AUTISM PREVENTION FATHER BABIES 24-34 PATERNAL AGE IS KEY IN NON-FAMILIAL AUTISMVaccines

"It is very possible that PATERNAL AGE is the major predictor of(non-familial) autism." Harry Fisch, M.D., author "The Male Biological Clock". Sperm DNA mutates and autism, schizophrenia bipolar etc. results. What is the connection with autoimmune disorders? Having Type 1 diabetes, SLE,etc. in the family, also if mother had older father. NW Cryobank will not accept a sperm donor past 35th BD to minimize genetic abnormalities.VACCINATIONS also cause autism.

Wednesday, December 12, 2007

X- Chromosome and Autism etc.

Sex chromosome clue to autism
17:46 09 September 2003
NewScientist.com news service

A small group of genes on the X chromosome regulate the brain's "threat-detector" and might explain the high prevalence of autism among males, researchers have discovered.

Some people lacking these genes have problems recognising fear in another person's face, a common trait in autism. They also have abnormal amygdalas - a brain area known as the "fear centre".

The results provide a possible genetic mechanism for the sex bias of autism. Other recent research has identified a gene in the same region of the X chromosome that correlates with the severity of autism. However, confirmation of this explanation of autism's sex bias is still far off - researchers have not yet determined which specific gene or genes are responsible and have not looked at the function of these genes in autistic people.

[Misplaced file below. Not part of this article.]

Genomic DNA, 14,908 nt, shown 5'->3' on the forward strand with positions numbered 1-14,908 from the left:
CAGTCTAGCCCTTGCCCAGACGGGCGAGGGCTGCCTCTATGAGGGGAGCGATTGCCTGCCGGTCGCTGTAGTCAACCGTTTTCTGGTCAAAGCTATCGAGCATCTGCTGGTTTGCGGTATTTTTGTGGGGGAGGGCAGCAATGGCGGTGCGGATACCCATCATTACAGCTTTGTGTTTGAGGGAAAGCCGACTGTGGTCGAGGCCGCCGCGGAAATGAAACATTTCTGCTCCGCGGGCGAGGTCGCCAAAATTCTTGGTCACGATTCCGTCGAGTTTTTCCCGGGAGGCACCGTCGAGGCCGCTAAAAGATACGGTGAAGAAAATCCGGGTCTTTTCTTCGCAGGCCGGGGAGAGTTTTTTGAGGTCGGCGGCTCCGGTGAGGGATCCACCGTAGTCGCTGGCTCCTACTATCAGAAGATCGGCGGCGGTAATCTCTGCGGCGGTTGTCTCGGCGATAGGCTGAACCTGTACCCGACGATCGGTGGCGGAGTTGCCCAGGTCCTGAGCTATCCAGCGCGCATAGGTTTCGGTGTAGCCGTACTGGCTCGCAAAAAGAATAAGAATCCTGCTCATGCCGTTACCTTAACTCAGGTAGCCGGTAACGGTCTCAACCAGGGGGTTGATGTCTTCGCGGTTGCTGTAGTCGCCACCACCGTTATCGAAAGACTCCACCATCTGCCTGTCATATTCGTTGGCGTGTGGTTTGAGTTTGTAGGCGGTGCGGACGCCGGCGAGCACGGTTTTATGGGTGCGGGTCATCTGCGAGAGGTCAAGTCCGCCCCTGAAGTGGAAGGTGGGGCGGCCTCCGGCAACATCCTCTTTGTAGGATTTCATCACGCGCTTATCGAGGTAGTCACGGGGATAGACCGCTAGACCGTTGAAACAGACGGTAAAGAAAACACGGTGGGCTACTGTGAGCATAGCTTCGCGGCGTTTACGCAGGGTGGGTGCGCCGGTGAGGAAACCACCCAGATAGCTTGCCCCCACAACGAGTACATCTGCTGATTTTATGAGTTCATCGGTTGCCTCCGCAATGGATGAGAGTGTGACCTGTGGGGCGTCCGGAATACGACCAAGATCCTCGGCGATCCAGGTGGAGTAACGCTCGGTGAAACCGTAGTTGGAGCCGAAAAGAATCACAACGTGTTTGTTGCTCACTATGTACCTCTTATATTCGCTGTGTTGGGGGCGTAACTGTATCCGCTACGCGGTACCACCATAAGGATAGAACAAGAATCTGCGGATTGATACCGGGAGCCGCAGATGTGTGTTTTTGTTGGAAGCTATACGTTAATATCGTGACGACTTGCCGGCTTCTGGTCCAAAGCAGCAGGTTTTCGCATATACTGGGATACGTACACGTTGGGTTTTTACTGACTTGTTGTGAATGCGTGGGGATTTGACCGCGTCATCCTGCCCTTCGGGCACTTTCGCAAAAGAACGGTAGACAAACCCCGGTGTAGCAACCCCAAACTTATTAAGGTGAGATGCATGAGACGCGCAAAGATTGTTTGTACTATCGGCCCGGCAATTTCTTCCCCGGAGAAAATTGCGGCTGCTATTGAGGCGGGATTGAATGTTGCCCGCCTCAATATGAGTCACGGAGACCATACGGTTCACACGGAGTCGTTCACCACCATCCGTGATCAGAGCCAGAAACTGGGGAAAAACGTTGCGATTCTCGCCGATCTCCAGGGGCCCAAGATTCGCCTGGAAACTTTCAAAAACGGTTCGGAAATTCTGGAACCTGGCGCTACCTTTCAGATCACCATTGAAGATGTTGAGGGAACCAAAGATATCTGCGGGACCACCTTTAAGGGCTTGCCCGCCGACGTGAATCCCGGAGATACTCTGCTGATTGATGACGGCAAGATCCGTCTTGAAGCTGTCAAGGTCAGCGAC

Previous research suggests autism has a genetic basis, but so far, no single gene has been located that causes the disease in the general population. Autism is 10 times more prevalent among boys than girls, suggesting that a genetic factor may be sex-linked.

"The answer must lie in the sex chromosome," said David Skuse, from the Institute of Child Health in London, speaking at the British Association Festival of Science in Salford, near Manchester, UK, on Tuesday.

Double X
The X chromosome carries many genes that are vital for a wide range of physiological functions. Women have two X chromosomes while men have an X and a Y. Because almost all women have two copies of X chromosome genes, their cells turn off, or inactivate, one copy.

However, not all X-linked genes undergo this inactivation, meaning that women could have higher levels of some gene products in their cells. Skuse suggests it is these "dosage-sensitive" genes that are responsible for the sex differences in autism.

Skuse and his colleagues studied women with only one X chromosome, a condition known as Turner's syndrome. These women are susceptible to problems with X-linked genes just like men and are much more likely to develop autism than unaffected people.

In fact, both autistic people and women with Turner's syndrome share a common trait - they avoid eye contact and have trouble reading fear in another person's facial expression. These problems can also be observed in the brain, says Skuse, as both groups show abnormalities in the function of the amygdala and its cortical connections.

The team narrowed down the section of the X chromosome responsible for these problems by looking for women missing just a small part of one of their Xs, but who also have trouble recognising fear. This left three or four gene candidates and Skuse hopes that, once they identify a specific gene, they will be able to look directly at its function.

Journal reference: Brain (vol 126, p 1)

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